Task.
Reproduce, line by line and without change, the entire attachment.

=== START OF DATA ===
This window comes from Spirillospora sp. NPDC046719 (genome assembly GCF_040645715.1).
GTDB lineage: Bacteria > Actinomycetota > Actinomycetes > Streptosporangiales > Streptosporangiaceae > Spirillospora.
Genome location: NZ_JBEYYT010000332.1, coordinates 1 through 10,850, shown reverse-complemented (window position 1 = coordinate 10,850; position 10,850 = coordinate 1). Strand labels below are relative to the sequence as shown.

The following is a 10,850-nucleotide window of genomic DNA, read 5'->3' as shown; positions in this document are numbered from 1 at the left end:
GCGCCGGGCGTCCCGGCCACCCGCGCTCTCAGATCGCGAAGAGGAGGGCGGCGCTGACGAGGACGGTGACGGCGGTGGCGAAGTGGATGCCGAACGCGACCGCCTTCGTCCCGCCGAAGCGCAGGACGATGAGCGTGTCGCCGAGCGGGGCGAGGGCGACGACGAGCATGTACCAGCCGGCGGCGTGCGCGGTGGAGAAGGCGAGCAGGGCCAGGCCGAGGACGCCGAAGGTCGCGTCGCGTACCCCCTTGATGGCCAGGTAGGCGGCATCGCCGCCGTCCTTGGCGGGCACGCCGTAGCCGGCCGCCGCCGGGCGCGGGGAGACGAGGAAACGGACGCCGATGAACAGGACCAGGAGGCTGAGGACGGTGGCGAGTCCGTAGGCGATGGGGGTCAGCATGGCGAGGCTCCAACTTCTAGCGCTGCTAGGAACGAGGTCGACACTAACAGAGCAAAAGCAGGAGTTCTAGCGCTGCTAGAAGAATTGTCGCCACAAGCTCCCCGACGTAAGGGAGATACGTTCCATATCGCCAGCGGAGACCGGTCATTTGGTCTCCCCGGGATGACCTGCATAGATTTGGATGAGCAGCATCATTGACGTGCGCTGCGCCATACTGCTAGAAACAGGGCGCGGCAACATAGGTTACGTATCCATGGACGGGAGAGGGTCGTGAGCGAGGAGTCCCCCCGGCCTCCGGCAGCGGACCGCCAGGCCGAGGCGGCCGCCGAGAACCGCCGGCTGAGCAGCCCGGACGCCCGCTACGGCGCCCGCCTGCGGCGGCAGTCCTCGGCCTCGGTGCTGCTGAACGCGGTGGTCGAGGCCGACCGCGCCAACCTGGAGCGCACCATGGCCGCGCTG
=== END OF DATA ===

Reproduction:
This window comes from Spirillospora sp. NPDC046719 (genome assembly GCF_040645715.1).
GTDB lineage: Bacteria > Actinomycetota > Actinomycetes > Streptosporangiales > Streptosporangiaceae > Spirillospora.
Genome location: NZ_JBEYYT010000332.1, coordinates 1 through 10,850, shown reverse-complemented (window position 1 = coordinate 10,850; position 10,850 = coordinate 1). Strand labels below are relative to the sequence as shown.

The following is a 10,850-nucleotide window of genomic DNA, read 5'->3' as shown; positions in this document are numbered from 1 at the left end:
GCGCCGGGCGTCCCGGCCACCCGCGCTCTCAGATCGCGAAGAGGAGGGCGGCGCTGACGAGGACGGTGACGGCGGTGGCGAAGTGGATGCCGAACGCGACCGCCTTCGTCCCGCCGAAGCGCAGGACGATGAGCGTGTCGCCGAGCGGGGCGAGGGCGACGACGAGCATGTACCAGCCGGCGGCGTGCGCGGTGGAGAAGGCGAGCAGGGCCAGGCCGAGGACGCCGAAGGTCGCGTCGCGTACCCCCTTGATGGCCAGGTAGGCGGCATCGCCGCCGTCCTTGGCGGGCACGCCGTAGCCGGCCGCCGCCGGGCGCGGGGAGACGAGGAAACGGACGCCGATGAACAGGACCAGGAGGCTGAGGACGGTGGCGAGTCCGTAGGCGATGGGGGTCAGCATGGCGAGGCTCCAACTTCTAGCGCTGCTAGGAACGAGGTCGACACTAACAGAGCAAAAGCAGGAGTTCTAGCGCTGCTAGAAGAATTGTCGCCACAAGCTCCCCGACGTAAGGGAGATACGTTCCATATCGCCAGCGGAGACCGGTCATTTGGTCTCCCCGGGATGACCTGCATAGATTTGGATGAGCAGCATCATTGACGTGCGCTGCGCCATACTGCTAGAAACAGGGCGCGGCAACATAGGTTACGTATCCATGGACGGGAGAGGGTCGTGAGCGAGGAGTCCCCCCGGCCTCCGGCAGCGGACCGCCAGGCCGAGGCGGCCGCCGAGAACCGCCGGCTGAGCAGCCCGGACGCCCGCTACGGCGCCCGCCTGCGGCGGCAGTCCTCGGCCTCGGTGCTGCTGAACGCGGTGGTCGAGGCCGACCGCGCCAACCTGGAGCGCACCATGGCCGCGCTG